Tymo Keeps in Touch
With all my heart, I thank all those who supported our political team, those who entrusted us with their lives and with the life of the country.This post-election address hit the screen a few days ago, after the Orange camp finally inked a coalition deal and sliced the cabinet pie.
Your trust and your vote are a tremendous responsibility that we owe you for every commitment that our team undertook. We will deliver everything we promised during the campaign. I also want to thank all members of our team, all election commission members, and all observers. I know that you worked hard for Ukraine, had no sleep for two or three days. You protected the people’s choice. You did it for your conscience, not for money. Without you, we would have never won.
With the end of the election campaign, the political crisis is finally over. The new coalition and the new government will restore order in the country. We will curb inflation, corruption, chaos and injustice. Go on and build your future plans. And we we’ll help their realization. As always, I’m with you.
Yulia Tymoshenko, the expectant PMother of the coalition, exudes confidence, waiting for her Oscar night. Within days of her official nomination by President Yushchenko, she is canvasing support for her candidacy in the new Verkhovna Rada.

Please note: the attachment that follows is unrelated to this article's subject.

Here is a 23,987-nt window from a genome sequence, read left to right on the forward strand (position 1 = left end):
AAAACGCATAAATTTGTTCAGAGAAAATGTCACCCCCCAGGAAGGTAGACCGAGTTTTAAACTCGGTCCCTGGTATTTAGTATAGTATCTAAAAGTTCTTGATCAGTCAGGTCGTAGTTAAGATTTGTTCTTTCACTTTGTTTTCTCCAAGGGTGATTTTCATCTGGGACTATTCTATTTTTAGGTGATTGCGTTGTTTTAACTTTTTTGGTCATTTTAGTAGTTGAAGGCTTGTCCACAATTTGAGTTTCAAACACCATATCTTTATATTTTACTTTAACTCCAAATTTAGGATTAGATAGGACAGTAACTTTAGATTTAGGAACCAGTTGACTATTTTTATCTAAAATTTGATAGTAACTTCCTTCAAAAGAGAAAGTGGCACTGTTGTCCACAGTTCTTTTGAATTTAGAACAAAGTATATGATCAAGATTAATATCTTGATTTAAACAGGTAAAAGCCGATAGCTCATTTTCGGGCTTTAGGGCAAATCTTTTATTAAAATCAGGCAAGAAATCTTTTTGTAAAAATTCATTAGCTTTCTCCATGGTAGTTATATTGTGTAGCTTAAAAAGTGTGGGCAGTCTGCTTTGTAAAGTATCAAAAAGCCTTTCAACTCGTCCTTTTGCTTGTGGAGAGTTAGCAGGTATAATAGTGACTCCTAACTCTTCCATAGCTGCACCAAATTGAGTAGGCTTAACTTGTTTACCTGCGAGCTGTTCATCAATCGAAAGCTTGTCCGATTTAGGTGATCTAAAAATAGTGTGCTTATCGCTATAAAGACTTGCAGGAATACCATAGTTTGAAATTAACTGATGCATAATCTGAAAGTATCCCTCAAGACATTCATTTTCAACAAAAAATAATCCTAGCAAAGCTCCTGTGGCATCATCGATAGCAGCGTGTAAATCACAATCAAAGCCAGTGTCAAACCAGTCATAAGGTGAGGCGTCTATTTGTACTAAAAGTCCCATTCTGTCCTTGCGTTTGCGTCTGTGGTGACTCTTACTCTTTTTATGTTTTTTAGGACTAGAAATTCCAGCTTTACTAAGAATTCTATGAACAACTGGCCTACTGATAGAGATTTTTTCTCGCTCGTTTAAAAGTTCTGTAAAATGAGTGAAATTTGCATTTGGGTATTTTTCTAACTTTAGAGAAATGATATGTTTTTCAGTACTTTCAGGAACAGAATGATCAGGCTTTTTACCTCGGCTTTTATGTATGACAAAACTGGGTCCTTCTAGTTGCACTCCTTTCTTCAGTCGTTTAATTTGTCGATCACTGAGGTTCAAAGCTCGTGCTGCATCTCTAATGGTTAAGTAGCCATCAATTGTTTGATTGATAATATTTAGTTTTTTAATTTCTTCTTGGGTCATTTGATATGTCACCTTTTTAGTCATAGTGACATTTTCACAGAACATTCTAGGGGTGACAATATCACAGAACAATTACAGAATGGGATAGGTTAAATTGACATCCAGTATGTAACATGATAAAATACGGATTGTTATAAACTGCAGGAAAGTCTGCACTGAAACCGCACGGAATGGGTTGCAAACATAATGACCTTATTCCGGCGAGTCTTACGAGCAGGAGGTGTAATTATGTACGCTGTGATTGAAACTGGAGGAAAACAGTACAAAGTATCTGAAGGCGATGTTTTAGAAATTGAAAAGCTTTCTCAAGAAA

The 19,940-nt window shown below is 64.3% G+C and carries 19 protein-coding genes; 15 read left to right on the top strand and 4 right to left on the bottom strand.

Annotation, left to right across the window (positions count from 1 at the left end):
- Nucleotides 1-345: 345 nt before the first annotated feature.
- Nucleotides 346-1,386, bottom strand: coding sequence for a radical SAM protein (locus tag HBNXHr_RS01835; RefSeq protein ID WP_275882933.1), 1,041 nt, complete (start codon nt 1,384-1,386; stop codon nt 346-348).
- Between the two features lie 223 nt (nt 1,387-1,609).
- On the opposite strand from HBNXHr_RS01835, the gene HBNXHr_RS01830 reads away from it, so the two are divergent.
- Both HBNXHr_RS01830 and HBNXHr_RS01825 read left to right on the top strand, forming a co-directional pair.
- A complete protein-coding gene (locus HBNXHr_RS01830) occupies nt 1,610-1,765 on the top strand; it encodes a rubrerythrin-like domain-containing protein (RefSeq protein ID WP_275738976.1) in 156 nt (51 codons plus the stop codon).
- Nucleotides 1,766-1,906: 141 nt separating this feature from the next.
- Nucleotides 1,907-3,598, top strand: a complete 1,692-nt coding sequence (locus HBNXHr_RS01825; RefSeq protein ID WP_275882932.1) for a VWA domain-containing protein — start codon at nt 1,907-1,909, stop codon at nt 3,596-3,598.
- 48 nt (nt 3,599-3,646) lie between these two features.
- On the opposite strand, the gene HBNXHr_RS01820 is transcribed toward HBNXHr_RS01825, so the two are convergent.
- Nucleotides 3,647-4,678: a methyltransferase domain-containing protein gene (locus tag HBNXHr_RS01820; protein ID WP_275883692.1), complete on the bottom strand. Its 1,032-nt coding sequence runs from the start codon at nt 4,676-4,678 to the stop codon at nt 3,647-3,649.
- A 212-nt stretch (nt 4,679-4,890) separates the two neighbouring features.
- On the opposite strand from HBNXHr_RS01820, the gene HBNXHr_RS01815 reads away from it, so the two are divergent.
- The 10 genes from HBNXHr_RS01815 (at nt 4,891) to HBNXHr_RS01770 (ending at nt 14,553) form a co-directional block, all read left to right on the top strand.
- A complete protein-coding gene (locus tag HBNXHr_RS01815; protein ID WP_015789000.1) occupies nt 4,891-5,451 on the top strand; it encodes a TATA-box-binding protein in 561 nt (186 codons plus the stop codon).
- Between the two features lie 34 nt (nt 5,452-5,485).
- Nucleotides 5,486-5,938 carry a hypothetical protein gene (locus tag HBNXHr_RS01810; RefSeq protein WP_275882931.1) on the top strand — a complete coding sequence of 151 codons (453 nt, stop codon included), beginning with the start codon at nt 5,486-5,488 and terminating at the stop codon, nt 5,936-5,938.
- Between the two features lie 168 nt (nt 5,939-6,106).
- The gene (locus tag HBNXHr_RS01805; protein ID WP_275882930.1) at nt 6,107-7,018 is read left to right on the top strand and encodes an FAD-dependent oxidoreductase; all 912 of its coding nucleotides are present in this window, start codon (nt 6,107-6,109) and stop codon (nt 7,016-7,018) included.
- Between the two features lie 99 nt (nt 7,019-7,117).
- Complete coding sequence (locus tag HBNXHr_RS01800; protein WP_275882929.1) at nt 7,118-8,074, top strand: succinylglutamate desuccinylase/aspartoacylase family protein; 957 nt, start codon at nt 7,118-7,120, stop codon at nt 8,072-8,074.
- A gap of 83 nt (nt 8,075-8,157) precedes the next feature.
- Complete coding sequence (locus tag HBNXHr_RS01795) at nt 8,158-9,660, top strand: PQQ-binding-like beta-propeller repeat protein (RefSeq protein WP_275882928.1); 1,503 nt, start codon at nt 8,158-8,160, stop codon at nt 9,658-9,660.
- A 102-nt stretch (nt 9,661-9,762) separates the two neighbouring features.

She takes pleasure in taunting Yanukovych with speculations that some PRU MPs will break the party line, and will support for her candidacy. It’s her way of responding to the Party of Regions’ claim that some Tymo-antagonists in the Orange camp will not vote for her.
Outgoing PM Viktor Yanukovych has sunk into a sullen mood. Naturally, he exhibits an insecure attachment triggered by the torturous anticipation of being parted with the toy of his life. His stabilnist is slipping away. He can be heard extolling the virtues of shyrka (grand coalition) and can be seen throwing just-you-wait tantrums. Regionalist boys find it hard to be in an equal opportunity sandbox (relatively speaking, of course), and one full of other eligible kids.
To minimize their ambivalence, the Orange coalition has promised them a royal diet of opposition perks and pacifiers. The consolation package, unprecedented in Ukraine’s history, will include the posts of Vice Speaker and Vice PM, along with a host of senior positions in local government.
As the majority stakeholder in the Orange coalition, Tymo wants to keep things nice and easy, and to keep her fans in the loop in case something goes wrong.
Concern remains over the coalition’s insufficient voting capability and tricky internal dynamics. It is still unclear whether Mr. Lytvyn is out or whether he is in.
This reminder ad presents itself as an innovative technique to build voter goodwill and thus maintain an insurance against coalition volatility. Tymoshenko sets herself apart from the "one night stand" tradition according to which the “partners in democracy” lost contact the day after.